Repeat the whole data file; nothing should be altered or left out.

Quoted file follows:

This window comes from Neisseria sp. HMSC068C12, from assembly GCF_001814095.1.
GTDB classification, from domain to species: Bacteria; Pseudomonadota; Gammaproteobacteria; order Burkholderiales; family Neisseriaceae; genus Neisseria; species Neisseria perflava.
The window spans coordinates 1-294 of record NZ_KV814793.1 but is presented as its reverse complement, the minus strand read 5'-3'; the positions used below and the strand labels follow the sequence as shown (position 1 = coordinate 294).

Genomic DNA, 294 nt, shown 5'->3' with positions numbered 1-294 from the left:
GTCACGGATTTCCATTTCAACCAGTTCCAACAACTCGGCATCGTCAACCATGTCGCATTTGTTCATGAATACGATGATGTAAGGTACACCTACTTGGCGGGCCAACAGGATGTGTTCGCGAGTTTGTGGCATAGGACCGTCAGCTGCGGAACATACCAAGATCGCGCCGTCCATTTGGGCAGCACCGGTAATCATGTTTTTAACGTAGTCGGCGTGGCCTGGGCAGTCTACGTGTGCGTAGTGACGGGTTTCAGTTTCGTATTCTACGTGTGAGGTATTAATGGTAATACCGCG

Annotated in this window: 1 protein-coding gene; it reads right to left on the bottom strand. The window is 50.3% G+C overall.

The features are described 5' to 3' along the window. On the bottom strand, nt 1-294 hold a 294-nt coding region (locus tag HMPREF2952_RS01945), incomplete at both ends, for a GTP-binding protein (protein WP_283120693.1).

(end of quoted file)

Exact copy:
This window comes from Neisseria sp. HMSC068C12, from assembly GCF_001814095.1.
GTDB classification, from domain to species: Bacteria; Pseudomonadota; Gammaproteobacteria; order Burkholderiales; family Neisseriaceae; genus Neisseria; species Neisseria perflava.
The window spans coordinates 1-294 of record NZ_KV814793.1 but is presented as its reverse complement, the minus strand read 5'-3'; the positions used below and the strand labels follow the sequence as shown (position 1 = coordinate 294).

Genomic DNA, 294 nt, shown 5'->3' with positions numbered 1-294 from the left:
GTCACGGATTTCCATTTCAACCAGTTCCAACAACTCGGCATCGTCAACCATGTCGCATTTGTTCATGAATACGATGATGTAAGGTACACCTACTTGGCGGGCCAACAGGATGTGTTCGCGAGTTTGTGGCATAGGACCGTCAGCTGCGGAACATACCAAGATCGCGCCGTCCATTTGGGCAGCACCGGTAATCATGTTTTTAACGTAGTCGGCGTGGCCTGGGCAGTCTACGTGTGCGTAGTGACGGGTTTCAGTTTCGTATTCTACGTGTGAGGTATTAATGGTAATACCGCG

Annotated in this window: 1 protein-coding gene; it reads right to left on the bottom strand. The window is 50.3% G+C overall.

The features are described 5' to 3' along the window. On the bottom strand, nt 1-294 hold a 294-nt coding region (locus tag HMPREF2952_RS01945), incomplete at both ends, for a GTP-binding protein (protein WP_283120693.1).